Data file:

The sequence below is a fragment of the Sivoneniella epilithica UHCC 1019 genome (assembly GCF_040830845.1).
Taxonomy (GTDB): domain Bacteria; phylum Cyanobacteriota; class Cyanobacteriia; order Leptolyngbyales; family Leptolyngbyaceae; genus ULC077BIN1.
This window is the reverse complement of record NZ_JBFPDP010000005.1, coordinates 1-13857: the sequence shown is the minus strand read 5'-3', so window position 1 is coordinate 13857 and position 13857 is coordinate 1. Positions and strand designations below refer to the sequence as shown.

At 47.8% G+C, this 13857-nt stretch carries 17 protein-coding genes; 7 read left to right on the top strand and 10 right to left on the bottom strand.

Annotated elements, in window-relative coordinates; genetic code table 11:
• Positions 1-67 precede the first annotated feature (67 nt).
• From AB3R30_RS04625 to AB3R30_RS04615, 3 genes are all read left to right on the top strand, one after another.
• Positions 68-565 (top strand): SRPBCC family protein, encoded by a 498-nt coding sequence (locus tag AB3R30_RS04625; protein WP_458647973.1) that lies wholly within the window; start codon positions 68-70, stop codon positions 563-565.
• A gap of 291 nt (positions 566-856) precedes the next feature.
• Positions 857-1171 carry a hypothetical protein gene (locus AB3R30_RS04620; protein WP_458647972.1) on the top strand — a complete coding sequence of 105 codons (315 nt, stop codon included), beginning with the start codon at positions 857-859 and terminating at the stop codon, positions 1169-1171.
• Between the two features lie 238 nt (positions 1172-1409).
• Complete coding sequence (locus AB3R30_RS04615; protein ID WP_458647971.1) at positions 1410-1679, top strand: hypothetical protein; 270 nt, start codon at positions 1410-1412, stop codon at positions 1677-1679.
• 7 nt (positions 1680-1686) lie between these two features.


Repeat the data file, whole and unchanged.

The sequence below is a fragment of the Sivoneniella epilithica UHCC 1019 genome (assembly GCF_040830845.1).
Taxonomy (GTDB): domain Bacteria; phylum Cyanobacteriota; class Cyanobacteriia; order Leptolyngbyales; family Leptolyngbyaceae; genus ULC077BIN1.
This window is the reverse complement of record NZ_JBFPDP010000005.1, coordinates 1-13857: the sequence shown is the minus strand read 5'-3', so window position 1 is coordinate 13857 and position 13857 is coordinate 1. Positions and strand designations below refer to the sequence as shown.

At 47.8% G+C, this 13857-nt stretch carries 17 protein-coding genes; 7 read left to right on the top strand and 10 right to left on the bottom strand.

Annotated elements, in window-relative coordinates; genetic code table 11:
• Positions 1-67 precede the first annotated feature (67 nt).
• From AB3R30_RS04625 to AB3R30_RS04615, 3 genes are all read left to right on the top strand, one after another.
• Positions 68-565 (top strand): SRPBCC family protein, encoded by a 498-nt coding sequence (locus tag AB3R30_RS04625; protein WP_458647973.1) that lies wholly within the window; start codon positions 68-70, stop codon positions 563-565.
• A gap of 291 nt (positions 566-856) precedes the next feature.
• Positions 857-1171 carry a hypothetical protein gene (locus AB3R30_RS04620; protein WP_458647972.1) on the top strand — a complete coding sequence of 105 codons (315 nt, stop codon included), beginning with the start codon at positions 857-859 and terminating at the stop codon, positions 1169-1171.
• Between the two features lie 238 nt (positions 1172-1409).
• Complete coding sequence (locus AB3R30_RS04615; protein ID WP_458647971.1) at positions 1410-1679, top strand: hypothetical protein; 270 nt, start codon at positions 1410-1412, stop codon at positions 1677-1679.
• 7 nt (positions 1680-1686) lie between these two features.